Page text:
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Book Review: Last House by Jessica Shattuck

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Rating:⭐⭐⭐ Ambitious in scope, spanning the post-WWII years to the present day,  Last House  by  Jessica Shattuck  is a sweeping family saga that follows the fates and fortunes of the members of an American family. The story opens in 1953, where we meet WWII veteran thirty-year-old Nick Taylor, employed as a lawyer with American Oil, a part of a team visiting the Middle East along with a former Yale classmate Carter Weston, who “worked for the government” and whose area of expertise overlapped with Nick’s company’s agenda. With the growth of the oil industry in the United States, Nick’s career flourishes, affording his family financial security and material comforts including a vacation home in Vermont – a choice destination for many of his friends and colleagues. As the narrative progresses, we follow Nick, his wife Bet and his children Katherine and Harry - their hopes, aspirations, regrets and the consequences of the choices they make. “Last House” – their home is Vermont bears witn

Book Review: Their Divine Fires by Wendy Chen

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Rating:⭐⭐⭐ “’It is our history that sets us apart from other families,’ Da Ge said. ‘History that sets others apart from us.’” Their Divine Fires   by  Wendy Chen   is a multigenerational family saga that follows four generations of Chinese and Chinese American women as they navigate through personal loss and tragedy, social and political upheaval and much more. Spanning over a century, we follow our characters through a period of great political and social change in China – from the communist party and peasant revolts leading up to the Chinese Revolution, Japan’s invasion of China, the Cultural Revolution- to present day China and the United States. As the narrative progresses, we follow these characters and bear witness to their hardship, their strength and sacrifices and the consequences of the choices they make and the secrets they keep. The story begins in the southern China countryside in 1917 with ten-year-old Yunhong and is shared from the perspectives of the main characters ac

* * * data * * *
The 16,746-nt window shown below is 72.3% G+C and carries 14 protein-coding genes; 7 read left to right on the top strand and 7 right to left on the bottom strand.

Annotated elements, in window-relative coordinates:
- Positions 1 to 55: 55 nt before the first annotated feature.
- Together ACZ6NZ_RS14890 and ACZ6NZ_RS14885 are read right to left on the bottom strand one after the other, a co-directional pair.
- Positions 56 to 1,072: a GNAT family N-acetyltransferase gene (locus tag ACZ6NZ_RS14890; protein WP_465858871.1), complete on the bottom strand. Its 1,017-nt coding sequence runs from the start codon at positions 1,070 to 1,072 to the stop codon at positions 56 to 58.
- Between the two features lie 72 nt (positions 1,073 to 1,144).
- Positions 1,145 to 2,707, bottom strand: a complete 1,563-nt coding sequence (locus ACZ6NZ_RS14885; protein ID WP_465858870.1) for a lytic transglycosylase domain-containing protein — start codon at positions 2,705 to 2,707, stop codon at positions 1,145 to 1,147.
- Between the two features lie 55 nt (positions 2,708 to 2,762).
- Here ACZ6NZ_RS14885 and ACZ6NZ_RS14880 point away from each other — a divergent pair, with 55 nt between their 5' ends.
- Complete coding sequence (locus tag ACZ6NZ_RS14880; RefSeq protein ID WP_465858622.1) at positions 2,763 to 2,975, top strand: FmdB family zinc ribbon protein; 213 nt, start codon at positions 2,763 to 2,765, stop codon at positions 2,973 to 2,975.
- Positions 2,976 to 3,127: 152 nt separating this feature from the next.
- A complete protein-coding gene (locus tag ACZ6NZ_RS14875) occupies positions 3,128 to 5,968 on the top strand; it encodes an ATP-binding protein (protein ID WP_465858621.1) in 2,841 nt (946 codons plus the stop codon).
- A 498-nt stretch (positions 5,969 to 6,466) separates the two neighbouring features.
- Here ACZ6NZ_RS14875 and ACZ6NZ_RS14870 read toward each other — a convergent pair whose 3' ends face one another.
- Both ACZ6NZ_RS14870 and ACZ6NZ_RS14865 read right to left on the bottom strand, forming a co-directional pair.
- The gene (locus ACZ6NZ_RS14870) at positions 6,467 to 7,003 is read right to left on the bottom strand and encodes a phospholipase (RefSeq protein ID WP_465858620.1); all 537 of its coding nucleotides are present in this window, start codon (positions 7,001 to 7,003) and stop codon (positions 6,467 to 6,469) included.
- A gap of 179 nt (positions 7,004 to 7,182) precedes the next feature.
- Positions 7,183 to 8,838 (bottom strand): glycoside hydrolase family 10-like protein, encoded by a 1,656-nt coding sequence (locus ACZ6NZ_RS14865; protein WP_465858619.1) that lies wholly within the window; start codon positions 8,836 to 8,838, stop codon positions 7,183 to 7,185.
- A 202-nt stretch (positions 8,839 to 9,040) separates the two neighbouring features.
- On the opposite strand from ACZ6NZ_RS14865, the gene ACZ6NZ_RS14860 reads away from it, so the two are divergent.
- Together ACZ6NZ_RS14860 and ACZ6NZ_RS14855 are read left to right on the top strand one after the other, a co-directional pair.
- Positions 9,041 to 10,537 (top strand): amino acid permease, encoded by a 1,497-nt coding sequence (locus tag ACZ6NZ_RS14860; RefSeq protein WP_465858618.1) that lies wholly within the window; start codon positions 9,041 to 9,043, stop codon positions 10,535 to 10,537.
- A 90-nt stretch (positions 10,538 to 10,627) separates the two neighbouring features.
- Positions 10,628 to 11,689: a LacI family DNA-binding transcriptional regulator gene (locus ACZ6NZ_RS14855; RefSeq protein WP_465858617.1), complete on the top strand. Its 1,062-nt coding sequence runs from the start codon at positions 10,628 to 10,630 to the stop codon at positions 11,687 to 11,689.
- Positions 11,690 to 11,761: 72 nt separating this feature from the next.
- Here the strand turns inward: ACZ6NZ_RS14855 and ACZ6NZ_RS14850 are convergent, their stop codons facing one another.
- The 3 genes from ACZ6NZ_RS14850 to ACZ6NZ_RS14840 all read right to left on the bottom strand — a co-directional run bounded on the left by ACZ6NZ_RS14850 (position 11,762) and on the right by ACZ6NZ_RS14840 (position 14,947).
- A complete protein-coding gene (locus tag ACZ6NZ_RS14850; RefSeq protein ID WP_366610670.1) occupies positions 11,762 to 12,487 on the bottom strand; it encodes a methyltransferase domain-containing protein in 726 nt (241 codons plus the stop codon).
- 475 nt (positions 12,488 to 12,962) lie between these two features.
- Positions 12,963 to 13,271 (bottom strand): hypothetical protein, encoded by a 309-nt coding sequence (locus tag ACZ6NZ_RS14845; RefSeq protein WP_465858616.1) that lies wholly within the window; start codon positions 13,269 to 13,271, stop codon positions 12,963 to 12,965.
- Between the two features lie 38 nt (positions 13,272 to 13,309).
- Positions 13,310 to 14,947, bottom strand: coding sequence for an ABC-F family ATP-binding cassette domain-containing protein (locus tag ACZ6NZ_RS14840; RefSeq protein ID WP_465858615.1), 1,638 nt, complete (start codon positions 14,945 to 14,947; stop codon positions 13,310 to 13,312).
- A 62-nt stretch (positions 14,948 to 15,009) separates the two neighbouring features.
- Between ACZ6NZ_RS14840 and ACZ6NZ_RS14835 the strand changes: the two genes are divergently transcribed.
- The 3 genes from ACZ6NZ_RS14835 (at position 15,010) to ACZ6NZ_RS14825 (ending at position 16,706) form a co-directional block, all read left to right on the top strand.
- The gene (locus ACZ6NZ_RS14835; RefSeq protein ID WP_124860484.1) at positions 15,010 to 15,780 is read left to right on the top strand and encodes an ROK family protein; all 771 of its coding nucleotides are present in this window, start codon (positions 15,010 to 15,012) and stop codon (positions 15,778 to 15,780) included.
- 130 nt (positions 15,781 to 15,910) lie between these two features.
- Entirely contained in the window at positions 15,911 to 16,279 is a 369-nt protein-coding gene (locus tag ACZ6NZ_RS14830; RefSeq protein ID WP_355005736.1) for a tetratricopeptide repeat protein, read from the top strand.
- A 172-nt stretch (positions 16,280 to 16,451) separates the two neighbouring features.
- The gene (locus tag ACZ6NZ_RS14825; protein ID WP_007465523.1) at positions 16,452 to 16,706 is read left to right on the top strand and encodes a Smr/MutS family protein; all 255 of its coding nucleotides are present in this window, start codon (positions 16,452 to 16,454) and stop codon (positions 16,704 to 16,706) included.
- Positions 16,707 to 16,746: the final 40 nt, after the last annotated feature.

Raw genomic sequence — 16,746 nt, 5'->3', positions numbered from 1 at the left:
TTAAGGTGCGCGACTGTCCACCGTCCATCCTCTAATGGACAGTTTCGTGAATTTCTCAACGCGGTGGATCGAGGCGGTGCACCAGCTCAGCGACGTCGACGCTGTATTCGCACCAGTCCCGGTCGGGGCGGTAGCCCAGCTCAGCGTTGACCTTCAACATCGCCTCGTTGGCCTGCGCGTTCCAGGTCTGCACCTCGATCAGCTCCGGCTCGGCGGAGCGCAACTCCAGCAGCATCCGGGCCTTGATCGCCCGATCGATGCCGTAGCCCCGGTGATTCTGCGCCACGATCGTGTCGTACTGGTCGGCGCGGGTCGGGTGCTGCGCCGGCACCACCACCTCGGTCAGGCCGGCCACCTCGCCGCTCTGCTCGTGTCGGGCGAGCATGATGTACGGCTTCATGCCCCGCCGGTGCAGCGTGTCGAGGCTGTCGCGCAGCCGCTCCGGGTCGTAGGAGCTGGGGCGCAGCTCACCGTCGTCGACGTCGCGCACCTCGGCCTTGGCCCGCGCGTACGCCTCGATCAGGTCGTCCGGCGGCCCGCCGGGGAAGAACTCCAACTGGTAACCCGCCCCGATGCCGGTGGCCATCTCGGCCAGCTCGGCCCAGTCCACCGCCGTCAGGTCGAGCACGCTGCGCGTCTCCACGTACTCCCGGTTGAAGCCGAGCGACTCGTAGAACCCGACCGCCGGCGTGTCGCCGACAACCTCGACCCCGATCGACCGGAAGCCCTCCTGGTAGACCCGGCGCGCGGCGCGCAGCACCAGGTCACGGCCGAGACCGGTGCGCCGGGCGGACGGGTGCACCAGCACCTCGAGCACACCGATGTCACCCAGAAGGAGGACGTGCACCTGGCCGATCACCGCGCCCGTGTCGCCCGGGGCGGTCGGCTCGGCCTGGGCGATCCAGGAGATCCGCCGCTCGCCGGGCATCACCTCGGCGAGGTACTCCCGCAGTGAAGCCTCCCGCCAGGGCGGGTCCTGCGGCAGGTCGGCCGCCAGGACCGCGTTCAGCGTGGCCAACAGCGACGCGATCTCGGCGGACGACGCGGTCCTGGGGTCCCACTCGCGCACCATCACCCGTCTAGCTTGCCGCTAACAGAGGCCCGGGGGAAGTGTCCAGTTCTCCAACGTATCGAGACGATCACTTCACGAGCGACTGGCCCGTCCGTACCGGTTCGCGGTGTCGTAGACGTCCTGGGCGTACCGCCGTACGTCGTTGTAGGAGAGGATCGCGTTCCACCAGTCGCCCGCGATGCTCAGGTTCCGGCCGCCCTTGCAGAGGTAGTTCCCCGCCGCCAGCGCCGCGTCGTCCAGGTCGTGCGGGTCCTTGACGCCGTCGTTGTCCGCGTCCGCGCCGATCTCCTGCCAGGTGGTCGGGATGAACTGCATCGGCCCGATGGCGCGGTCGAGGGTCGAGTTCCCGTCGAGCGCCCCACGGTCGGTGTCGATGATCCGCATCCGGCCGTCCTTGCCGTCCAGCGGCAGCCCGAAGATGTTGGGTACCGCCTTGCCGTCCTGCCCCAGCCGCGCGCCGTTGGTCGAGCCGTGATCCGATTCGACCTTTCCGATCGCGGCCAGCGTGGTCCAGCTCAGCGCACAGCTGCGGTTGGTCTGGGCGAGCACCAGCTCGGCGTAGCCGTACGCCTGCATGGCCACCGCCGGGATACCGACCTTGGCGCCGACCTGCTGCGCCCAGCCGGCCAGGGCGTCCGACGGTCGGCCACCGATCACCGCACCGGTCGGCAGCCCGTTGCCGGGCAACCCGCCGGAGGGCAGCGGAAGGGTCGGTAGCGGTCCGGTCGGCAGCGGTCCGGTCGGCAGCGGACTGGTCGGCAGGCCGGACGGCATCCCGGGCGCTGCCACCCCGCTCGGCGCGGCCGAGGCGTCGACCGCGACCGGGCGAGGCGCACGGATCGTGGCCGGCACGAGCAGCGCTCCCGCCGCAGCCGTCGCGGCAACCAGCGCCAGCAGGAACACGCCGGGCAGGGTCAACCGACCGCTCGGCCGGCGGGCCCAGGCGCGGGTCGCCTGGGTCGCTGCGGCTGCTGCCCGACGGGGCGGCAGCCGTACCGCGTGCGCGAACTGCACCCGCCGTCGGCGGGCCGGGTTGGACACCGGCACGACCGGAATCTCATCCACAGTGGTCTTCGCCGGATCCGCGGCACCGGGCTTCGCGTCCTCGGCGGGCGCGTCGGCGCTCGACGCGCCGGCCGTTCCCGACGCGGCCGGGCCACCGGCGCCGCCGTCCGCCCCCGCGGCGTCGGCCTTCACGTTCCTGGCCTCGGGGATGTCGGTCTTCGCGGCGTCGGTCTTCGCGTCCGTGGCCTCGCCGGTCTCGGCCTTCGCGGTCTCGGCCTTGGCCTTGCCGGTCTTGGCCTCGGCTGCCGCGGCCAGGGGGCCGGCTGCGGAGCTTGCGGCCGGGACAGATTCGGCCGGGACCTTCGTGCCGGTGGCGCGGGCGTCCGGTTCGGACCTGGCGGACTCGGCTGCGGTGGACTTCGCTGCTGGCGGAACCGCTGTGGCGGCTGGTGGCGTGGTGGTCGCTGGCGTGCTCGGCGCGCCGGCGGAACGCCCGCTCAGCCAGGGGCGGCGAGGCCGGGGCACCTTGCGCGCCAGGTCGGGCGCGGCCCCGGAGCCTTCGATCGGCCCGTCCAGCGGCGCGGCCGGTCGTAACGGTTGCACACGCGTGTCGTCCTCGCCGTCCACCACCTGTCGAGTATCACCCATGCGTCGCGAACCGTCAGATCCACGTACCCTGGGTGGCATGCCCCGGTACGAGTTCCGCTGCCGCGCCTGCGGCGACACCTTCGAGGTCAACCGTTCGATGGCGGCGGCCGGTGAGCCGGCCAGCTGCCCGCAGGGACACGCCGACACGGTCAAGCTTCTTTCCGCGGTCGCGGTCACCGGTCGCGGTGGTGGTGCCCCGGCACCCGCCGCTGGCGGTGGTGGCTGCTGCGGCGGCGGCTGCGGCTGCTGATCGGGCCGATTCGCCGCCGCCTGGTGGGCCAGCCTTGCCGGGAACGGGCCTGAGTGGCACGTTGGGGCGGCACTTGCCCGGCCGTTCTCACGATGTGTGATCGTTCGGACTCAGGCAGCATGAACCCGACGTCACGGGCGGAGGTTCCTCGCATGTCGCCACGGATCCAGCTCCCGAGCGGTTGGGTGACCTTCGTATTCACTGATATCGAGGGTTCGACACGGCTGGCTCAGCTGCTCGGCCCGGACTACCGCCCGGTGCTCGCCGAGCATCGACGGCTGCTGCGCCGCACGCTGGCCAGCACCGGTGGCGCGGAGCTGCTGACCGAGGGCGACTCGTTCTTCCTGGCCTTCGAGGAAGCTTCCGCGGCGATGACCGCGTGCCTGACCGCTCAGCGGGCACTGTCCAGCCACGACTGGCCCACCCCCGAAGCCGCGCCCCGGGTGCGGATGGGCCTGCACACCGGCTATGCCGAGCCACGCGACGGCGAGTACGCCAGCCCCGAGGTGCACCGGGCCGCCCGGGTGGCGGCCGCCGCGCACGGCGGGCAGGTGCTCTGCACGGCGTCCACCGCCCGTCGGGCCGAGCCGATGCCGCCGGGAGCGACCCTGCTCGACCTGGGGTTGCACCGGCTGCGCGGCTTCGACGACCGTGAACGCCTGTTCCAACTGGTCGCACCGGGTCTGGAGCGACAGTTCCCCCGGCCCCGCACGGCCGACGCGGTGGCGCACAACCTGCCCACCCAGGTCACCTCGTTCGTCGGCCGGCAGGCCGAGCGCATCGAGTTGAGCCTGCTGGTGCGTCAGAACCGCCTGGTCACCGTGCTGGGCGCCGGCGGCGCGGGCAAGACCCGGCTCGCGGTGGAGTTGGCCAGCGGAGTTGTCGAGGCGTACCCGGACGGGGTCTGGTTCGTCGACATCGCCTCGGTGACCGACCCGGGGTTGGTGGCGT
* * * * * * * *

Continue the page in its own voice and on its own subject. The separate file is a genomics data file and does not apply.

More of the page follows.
Book Review: Long Time Gone by Charlie Donlea

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Rating: ⭐⭐⭐⭐⭐ Recently accepted into a prestigious fellowship program in forensic pathology, twenty-nine-year-old Dr. Sloan Hastings is assigned the topic of forensic genealogy as her research project. To enhance her knowledge and gain a better understanding of the field, she submits her DNA to a genealogy website. She has always known she was adopted but little did she know that the results of her DNA analysis would result in a shocking revelation about her real identity – a revelation that connects her to the mysterious disappearance of three members of an influential family in Cedar Creek, Nevada in 1995 - a young couple and their two-month-old daughter, Charlotte. As Sloan embarks on a quest to find out more about the cold case, her biological family and the mysterious circumstances surrounding her adoption, she travels to Cedar Creek where she meets members of her biological family who are overwhelmed to be reunited with “Charlotte” after all these years. She finds an ally in the

Book Review: Unterzakhn by Leela Corman